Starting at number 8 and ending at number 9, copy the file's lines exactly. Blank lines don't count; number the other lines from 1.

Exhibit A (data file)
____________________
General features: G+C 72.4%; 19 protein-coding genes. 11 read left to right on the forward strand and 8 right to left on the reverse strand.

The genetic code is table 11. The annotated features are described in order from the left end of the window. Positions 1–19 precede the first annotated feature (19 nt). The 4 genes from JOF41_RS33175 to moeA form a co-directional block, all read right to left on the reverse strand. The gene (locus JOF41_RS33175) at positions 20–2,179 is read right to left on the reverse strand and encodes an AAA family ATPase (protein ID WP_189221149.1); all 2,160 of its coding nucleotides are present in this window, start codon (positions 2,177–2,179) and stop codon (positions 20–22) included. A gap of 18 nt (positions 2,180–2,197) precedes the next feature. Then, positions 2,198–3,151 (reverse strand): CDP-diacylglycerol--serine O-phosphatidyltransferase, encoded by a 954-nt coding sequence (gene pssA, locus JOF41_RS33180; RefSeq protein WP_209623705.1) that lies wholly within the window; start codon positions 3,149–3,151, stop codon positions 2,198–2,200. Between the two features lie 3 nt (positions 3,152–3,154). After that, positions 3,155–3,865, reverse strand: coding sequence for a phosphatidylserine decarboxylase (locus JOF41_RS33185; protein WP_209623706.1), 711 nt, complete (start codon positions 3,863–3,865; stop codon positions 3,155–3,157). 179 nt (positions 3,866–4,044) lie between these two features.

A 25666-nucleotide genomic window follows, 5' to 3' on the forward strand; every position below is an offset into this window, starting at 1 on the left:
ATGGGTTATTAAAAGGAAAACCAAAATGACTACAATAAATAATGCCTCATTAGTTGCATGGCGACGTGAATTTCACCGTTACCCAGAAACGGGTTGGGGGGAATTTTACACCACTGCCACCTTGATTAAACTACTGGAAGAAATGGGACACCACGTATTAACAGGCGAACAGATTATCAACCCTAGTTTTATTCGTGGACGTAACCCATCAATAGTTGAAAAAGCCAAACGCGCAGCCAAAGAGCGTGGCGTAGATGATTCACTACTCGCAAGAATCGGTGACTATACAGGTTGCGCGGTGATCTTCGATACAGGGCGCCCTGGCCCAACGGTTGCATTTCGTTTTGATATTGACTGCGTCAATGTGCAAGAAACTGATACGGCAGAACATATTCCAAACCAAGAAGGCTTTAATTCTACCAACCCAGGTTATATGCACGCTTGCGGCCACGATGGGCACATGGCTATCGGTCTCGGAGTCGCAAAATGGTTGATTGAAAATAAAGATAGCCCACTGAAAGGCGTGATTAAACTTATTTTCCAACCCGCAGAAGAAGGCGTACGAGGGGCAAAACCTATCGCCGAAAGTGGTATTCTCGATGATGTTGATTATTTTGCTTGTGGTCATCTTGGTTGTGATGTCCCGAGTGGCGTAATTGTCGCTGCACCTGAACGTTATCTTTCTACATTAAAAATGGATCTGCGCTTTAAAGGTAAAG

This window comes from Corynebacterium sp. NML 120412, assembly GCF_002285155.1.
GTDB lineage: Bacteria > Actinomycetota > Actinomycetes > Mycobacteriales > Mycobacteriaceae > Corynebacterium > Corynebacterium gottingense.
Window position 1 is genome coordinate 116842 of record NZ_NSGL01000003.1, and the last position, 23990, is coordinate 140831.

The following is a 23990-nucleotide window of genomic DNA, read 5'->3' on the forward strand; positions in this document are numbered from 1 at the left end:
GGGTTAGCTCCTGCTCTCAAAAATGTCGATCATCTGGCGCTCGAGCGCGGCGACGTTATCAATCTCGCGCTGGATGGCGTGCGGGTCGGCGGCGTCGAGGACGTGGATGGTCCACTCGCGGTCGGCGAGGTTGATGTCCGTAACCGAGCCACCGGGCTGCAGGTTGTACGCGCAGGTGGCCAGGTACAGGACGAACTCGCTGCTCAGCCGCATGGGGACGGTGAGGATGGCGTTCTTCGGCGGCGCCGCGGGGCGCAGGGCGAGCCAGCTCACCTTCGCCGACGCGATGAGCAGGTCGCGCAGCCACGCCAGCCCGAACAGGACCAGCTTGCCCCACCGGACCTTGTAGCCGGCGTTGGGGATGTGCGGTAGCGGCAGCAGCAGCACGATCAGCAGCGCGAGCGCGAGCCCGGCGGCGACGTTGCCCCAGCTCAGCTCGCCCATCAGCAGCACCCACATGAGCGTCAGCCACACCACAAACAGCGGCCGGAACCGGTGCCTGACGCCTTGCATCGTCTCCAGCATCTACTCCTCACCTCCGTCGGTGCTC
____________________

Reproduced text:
The following is a 23990-nucleotide window of genomic DNA, read 5'->3' on the forward strand; positions in this document are numbered from 1 at the left end:
GGGTTAGCTCCTGCTCTCAAAAATGTCGATCATCTGGCGCTCGAGCGCGGCGACGTTATCAATCTCGCGCTGGATGGCGTGCGGGTCGGCGGCGTCGAGGACGTGGATGGTCCACTCGCGGTCGGCGAGGTTGATGTCCGTAACCGAGCCACCGGGCTGCAGGTTGTACGCGCAGGTGGCCAGGTACAGGACGAACTCGCTGCTCAGCCGCATGGGGACGGTGAGGATGGCGTTCTTCGGCGGCGCCGCGGGGCGCAGGGCGAGCCAGCTCACCTTCGCCGACGCGATGAGCAGGTCGCGCAGCCACGCCAGCCCGAACAGGACCAGCTTGCCCCACCGGACCTTGTAGCCGGCGTTGGGGATGTGCGGTAGCGGCAGCAGCAGCACGATCAGCAGCGCGAGCGCGAGCCCGGCGGCGACGTTGCCCCAGCTCAGCTCGCCCATCAGCAGCACCCACATGAGCGTCAGCCACACCACAAACAGCGGCCGGAACCGGTGCCTGACGCCTTGCATCGTCTCCAGCATCTACTCCTCACCTCCGTCGGTGCTC